Wilford Taylor, chairman of the MOWA Band of Choctaw Indians of Alabama, saw his tribe rejected in 1997. He said the BIA did not evaluate the application in a manner consistent with another Choctaw band that received recognition.

"The federal acknowledgment process was originally designed to be fair, objective and neutral," he testified. "Today, the process is dehumanizing and insulting."

Taylor and the other witnesses, including Tim Martin, a member of the Poarch Band of Creek Indians of Alabama, which won recognition in 1984, and Kate Spilde, a researcher from Harvard University's Project on American Indian Economic Development, gave suggestions for improving the process. They called for additional resources, more staff, clearer guidelines and Congressional oversight of the BIA.

Rep. Nancy Johnson (R-Conn.) sought an entirely different solution: a moratorium on future decisions until reforms are made. She said Congress should bar third-party funding of petitions and that local communities need federal funds to compete.

"Something has gone terribly wrong with the tribal recognition process," she said. "It has become driven by casino money -- big, big bucks."

The BIA's sole witness was R. Lee Fleming, director of the Office of Federal Acknowledgment. With additional appropriations, he said the staff has has issued 14 recognition decisions in the past three years. Six of those were proposed findings, another six were final decisions and the other two were reconsiderations.

In the past, BIA staff evaluated an average of 1.3 petitions per year but is now up to an average of nearly 5 per year. The changes, Fleming said, reflect "a tremendous increase in our productivity."

Funds allocated in fiscal years 2003 and 2004 allowed the BIA to hire two sets of contractors, he added. One set specializes in fulfilling numerous Freedom of Information Act and records request. The other set helps staff researchers evaluate the petitions.

The committee yesterday did not examine any specific legislative proposals. Some members of Congress want the BIA's regulations encoded into law while others want recognition taken away from the agency and handed to an independent commission.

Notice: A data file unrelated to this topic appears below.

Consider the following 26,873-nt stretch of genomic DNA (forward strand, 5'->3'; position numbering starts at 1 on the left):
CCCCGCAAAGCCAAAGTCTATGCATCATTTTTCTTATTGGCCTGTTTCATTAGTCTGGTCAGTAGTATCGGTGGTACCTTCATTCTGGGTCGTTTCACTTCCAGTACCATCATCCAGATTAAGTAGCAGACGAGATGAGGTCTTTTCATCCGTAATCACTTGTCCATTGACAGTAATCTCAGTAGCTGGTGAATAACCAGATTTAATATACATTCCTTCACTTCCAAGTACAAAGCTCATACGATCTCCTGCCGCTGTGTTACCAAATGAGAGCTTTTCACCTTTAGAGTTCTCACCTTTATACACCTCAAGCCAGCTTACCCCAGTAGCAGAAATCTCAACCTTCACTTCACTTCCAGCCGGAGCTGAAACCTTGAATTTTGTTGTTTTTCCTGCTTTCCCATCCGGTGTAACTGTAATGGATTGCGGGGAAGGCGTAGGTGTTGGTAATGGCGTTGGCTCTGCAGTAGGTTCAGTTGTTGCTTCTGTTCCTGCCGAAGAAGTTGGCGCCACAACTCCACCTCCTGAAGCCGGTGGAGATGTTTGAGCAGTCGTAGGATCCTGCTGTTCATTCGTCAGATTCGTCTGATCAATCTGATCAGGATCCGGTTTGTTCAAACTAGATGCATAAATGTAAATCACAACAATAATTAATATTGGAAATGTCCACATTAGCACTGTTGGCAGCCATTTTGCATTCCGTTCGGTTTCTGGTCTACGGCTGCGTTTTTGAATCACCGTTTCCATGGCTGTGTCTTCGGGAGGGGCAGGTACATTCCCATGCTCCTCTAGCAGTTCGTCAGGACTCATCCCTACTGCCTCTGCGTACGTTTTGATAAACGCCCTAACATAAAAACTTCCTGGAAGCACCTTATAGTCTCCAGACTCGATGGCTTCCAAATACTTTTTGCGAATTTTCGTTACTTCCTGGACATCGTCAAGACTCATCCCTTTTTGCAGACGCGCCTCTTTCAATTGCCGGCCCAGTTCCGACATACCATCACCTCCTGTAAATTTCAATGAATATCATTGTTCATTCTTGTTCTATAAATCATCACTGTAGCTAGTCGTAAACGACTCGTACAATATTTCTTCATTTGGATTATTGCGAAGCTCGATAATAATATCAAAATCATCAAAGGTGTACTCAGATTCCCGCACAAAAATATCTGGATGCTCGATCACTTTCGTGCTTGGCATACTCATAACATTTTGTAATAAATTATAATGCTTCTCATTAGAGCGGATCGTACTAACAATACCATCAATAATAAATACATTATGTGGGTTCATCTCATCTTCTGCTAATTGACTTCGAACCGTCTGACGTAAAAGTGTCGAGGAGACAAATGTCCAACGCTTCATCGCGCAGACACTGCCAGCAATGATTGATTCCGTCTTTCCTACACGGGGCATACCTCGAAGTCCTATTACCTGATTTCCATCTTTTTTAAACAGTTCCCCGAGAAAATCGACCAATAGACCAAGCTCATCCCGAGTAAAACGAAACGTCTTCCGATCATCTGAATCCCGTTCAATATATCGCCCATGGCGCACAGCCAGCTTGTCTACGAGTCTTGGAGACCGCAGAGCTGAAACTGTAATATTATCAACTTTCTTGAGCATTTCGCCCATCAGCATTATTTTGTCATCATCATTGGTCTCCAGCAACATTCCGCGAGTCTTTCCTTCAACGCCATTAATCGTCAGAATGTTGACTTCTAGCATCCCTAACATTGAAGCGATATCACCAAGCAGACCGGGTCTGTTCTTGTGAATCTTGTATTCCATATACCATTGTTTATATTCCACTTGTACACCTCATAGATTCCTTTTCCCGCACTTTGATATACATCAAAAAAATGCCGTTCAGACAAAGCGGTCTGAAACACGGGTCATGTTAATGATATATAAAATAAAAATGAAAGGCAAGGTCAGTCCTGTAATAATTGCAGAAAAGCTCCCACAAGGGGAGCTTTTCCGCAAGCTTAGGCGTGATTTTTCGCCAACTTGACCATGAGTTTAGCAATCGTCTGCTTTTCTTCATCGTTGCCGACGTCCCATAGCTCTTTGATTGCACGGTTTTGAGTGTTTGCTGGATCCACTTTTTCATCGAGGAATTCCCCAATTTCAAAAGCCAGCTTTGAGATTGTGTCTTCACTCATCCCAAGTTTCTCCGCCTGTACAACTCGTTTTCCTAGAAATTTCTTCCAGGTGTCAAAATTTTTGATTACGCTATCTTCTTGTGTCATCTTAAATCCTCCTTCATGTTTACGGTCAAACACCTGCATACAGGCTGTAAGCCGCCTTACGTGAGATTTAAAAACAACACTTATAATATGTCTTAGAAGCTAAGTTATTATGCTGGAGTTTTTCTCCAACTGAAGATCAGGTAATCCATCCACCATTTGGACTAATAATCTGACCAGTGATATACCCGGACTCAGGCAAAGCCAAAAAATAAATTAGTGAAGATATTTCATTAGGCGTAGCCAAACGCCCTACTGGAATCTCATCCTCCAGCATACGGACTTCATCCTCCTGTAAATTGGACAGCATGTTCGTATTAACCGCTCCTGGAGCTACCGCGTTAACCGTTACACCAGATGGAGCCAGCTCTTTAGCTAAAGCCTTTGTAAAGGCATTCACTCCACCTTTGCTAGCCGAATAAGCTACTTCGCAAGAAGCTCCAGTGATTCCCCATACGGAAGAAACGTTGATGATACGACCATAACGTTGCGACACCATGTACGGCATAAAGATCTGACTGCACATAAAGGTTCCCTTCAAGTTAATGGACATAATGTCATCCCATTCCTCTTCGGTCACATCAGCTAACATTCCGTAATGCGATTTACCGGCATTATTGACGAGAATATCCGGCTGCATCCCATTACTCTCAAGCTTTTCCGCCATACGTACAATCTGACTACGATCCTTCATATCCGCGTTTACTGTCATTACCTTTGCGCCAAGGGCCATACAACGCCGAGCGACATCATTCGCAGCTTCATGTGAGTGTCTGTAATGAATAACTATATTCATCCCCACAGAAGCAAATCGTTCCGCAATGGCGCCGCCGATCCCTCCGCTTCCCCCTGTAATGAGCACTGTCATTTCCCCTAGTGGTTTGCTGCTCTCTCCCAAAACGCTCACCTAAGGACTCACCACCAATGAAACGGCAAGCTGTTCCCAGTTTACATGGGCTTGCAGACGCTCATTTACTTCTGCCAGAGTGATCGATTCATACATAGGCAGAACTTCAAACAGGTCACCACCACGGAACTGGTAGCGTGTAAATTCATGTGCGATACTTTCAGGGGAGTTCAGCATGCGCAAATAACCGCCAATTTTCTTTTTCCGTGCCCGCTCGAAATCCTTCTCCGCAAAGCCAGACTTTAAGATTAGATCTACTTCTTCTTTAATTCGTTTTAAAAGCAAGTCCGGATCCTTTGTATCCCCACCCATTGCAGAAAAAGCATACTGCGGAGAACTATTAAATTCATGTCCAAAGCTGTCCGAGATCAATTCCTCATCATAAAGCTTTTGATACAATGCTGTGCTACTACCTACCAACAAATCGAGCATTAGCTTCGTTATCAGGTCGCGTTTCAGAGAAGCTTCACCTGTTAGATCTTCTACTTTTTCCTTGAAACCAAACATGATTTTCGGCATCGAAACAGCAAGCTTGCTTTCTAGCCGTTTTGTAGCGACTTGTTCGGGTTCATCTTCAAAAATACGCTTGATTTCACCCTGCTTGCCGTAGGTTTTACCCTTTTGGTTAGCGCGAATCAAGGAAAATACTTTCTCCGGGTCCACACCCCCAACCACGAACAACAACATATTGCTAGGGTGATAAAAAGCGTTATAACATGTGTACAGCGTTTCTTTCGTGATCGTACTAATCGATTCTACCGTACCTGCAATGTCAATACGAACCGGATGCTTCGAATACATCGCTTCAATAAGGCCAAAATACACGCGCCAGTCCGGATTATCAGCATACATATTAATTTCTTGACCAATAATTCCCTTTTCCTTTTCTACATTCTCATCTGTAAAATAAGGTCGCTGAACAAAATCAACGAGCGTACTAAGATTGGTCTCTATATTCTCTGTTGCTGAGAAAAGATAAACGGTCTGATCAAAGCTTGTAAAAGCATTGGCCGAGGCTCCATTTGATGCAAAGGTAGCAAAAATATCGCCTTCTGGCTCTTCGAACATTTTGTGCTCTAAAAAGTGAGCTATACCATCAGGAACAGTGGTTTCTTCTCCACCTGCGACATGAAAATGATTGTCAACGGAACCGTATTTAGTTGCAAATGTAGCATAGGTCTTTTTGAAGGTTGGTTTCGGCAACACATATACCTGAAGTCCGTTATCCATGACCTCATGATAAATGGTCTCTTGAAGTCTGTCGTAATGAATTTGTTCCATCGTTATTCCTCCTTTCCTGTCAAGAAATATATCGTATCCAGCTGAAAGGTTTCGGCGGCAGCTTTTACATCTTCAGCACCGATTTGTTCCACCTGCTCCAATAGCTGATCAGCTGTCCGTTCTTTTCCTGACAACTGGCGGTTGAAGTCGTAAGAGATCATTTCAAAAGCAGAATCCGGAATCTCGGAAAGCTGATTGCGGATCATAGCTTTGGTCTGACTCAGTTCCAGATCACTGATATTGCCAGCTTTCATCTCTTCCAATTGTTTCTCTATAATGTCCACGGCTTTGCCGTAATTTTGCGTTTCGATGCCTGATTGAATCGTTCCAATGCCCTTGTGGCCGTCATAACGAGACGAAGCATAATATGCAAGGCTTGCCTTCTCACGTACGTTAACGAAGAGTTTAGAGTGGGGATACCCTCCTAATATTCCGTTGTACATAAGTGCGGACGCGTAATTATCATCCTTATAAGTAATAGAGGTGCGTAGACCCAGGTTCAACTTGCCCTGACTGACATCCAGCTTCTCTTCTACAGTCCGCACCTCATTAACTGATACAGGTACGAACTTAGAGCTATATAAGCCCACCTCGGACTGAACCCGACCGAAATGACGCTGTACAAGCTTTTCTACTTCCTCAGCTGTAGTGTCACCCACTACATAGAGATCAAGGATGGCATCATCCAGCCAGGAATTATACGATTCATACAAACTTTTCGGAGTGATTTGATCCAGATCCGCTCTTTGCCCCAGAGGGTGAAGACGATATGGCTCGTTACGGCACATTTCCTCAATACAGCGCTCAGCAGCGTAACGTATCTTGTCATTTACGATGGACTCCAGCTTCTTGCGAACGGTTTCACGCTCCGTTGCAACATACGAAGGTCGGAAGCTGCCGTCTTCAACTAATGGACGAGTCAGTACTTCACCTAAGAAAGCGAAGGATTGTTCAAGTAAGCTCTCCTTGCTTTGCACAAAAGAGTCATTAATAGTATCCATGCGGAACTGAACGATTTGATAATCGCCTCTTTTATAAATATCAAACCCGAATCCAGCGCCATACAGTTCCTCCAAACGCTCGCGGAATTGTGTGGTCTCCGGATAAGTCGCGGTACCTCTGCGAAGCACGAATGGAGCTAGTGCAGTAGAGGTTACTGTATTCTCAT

Any improvements are welcome, Gumbs of the Shinnecock Nation said, because 40 percent of petitioning groups give up on the BIA. "It is a process that is designed to have Indian nations fail," he told the committee. "It's as simple as that."

Relevant Documents:
Written Witness Testimony (March 31, 2004)

Related Stories:
House committee takes up recognition process (4/1)
House panel holds hearing on Lumbee recognition (3/22)
Challenges await Anderson on federal recognition (02/26)
Lumbee Tribe makes case for federal recognition (09/18)
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Sweeping recognition reform bill offered (02/07)
At BIA, no recognition of new tribes (2/5)
BIA recognition still hard to prove for some (01/22)
McCaleb delivers aggressive recognition plan (10/03)
BIA role in recognition decisions under review (06/13)
BIA Budget: Doing more with less (3/26)
Bush budget cuts funds for new tribes (3/20)
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Inside the BIA, plenty of drama (3/4)
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McCaleb decision sure to draw scrutiny (7/31)
BIA pushed to provide 'answers' on tribes (7/26)
McCaleb endorses BIA on recognition (6/14)
Gover's 'activist' legacy escapes McCaleb (6/13)